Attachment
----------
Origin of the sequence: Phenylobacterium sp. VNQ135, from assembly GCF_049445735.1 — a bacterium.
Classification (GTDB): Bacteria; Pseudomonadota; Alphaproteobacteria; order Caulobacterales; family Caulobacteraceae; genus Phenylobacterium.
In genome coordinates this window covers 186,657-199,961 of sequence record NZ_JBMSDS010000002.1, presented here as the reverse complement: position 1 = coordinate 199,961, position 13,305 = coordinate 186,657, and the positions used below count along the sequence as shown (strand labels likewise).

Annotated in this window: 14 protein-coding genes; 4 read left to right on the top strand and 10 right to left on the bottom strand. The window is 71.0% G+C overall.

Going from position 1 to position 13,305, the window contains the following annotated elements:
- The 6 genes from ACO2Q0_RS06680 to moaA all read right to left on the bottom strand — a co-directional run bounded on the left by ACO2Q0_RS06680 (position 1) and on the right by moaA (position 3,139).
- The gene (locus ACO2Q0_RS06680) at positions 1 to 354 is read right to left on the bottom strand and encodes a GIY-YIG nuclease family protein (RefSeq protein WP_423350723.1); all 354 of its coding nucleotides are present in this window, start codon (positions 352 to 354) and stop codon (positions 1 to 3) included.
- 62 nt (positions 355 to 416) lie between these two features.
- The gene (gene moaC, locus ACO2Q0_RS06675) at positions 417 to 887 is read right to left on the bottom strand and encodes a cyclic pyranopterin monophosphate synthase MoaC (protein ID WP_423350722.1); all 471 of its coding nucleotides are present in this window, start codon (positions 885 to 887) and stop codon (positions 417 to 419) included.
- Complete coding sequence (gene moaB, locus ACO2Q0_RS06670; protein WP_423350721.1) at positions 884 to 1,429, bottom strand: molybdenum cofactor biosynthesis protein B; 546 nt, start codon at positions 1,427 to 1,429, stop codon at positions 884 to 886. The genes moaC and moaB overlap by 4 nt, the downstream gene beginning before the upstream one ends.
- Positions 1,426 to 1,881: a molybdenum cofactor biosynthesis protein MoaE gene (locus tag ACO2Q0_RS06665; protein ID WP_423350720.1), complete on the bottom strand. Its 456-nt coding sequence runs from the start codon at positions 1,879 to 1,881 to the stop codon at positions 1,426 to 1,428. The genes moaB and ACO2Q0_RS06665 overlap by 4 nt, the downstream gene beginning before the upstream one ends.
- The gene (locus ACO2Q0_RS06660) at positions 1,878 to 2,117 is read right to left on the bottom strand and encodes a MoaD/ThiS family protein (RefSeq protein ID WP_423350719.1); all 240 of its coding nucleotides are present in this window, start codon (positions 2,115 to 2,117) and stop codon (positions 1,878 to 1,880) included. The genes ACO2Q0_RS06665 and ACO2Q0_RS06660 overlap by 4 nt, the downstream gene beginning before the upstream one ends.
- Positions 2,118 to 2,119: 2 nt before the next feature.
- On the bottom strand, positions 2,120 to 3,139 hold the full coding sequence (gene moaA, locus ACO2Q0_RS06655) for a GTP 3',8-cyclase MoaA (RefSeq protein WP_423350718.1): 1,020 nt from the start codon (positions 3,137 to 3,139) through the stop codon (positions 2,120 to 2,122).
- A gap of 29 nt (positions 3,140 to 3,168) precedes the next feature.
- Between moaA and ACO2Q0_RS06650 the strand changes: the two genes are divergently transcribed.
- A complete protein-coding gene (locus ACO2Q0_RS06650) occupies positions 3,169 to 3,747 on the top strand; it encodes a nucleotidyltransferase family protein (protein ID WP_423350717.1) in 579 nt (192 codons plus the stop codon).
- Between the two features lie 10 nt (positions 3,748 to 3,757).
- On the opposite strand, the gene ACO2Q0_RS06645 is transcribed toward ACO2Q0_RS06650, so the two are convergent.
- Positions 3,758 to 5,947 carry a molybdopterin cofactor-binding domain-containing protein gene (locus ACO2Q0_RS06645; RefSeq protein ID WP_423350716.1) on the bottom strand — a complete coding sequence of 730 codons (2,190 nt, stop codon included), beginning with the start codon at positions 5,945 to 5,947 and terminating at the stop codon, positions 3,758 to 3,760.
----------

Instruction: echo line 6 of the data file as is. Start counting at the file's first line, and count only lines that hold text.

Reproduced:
- The 6 genes from ACO2Q0_RS06680 to moaA all read right to left on the bottom strand — a co-directional run bounded on the left by ACO2Q0_RS06680 (position 1) and on the right by moaA (position 3,139).